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How I Took Initiative in My Treatment Plan for Schizoaffective Disorder

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Please see a doctor before starting or stopping a medication.

Since my mental health diagnosis, I have been deeply aware of taking my prescribed medication. In order to manage the symptoms of schizoaffective disorder, it is crucial that I stay on the regimen my doctor and I have worked out together. One of my medications has to be prescribed by the pharmacy after I have blood drawn. The timing of having my blood drawn, getting the report to my doctor, his studying the report, confirming next month’s meds, and getting my monthly prescription mailed to me is a tightrope of timing. Because of a move to a new state and a new psychiatrist, I recently found myself running right up to the night when I took my last pill for the month, however, my prescription for the next month had not arrived. As a result, I began to fixate on not having enough medication to get me from month to month.

The following day, I knew I did not have medication to take… I had run out of the medication I must have to manage my symptoms. Anxiety and fear took over my life. I tried to distract myself using music, exercising, and listening to books on tape, but nothing seemed to work. I called my parents, and they tried to reassure me that I would be fine, and the meds had to be on the way. I tried messaging my psychiatrist to let him know the medication for the new month had not arrived. His assurance that the medication was en route did not relieve my stress. What if the meds got lost in the mail? What if someone took them? What if they went to another address? With all these questions flooding my brain, I began to have delusions and other symptoms of my schizophrenia. I was stressed. I was paranoid, and I was exhausted from fear.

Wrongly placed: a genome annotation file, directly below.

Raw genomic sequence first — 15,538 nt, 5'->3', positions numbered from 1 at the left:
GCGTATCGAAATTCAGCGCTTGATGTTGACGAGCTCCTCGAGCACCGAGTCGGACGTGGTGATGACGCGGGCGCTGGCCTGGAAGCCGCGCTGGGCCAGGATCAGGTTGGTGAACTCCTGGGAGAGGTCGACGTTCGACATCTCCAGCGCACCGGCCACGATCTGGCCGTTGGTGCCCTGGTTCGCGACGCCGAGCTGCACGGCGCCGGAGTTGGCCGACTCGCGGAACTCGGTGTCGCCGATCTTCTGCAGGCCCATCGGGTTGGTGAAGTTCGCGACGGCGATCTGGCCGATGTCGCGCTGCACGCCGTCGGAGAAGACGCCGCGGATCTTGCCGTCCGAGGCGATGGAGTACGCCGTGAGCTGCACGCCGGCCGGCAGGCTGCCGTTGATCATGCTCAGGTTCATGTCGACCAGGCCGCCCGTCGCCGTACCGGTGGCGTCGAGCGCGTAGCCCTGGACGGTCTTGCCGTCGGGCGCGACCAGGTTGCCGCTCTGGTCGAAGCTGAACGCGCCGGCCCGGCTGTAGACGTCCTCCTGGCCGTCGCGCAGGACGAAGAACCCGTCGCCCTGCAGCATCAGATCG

The next morning, I woke up early to have my coffee. In the twilight of the morning, I saw a UPS truck enter my street. It stopped in front of my apartment building, and I just knew there was a package for me. The driver went to the back of his truck, got a package, and began walking up my stairs. He handed me the package and I said thank you. He had no idea how much I needed what was in the package. The medication had arrived… down to the wire, but it had arrived.

I trust my doctor, so on my next teleconference visit with him, I brought up how stressed I had become when waiting for my medication to arrive each month. We talked about the timing of my blood draw, and based on my concerns, he came up with a better solution. It was decided that beginning with that month, I would go to my local veteran’s clinic and get my blood drawn earlier in the month. By doing so, there would be plenty of time for him to receive the report and prescribe my medication before the end of the month. My medication would arrive before I was close to running out. It turned out to be a simple solution, after all.

I felt such relief knowing that there was a good solution to my fear of running low on medication. But I was also proud of myself for taking the initiative and getting the help I needed with this problem. I made a choice not to wallow in fear and anxiety, but to take control and work out the problem with my doctor. My doctor is a very understanding person, and he recognized that the previous plan was not working effectively, and he was willing to resolve this situation that was causing me so much anxiety. I know he does not want me to fall through the cracks, and he will do what is needed to help me continue my successful mental health journey.

I also came away from this experience with a new sense of my own responsibility in my treatment plan. I had to learn to speak up to improve my situation. I could have easily gone on worrying at the end of every month when my medication was running low, but I did not have to do that. I am now an active participant in my treatment plan. I can make a difference in my own life by not allowing fear and anxiety to control me.

Getty image by PixelsEffect

Originally published: May 15, 2022
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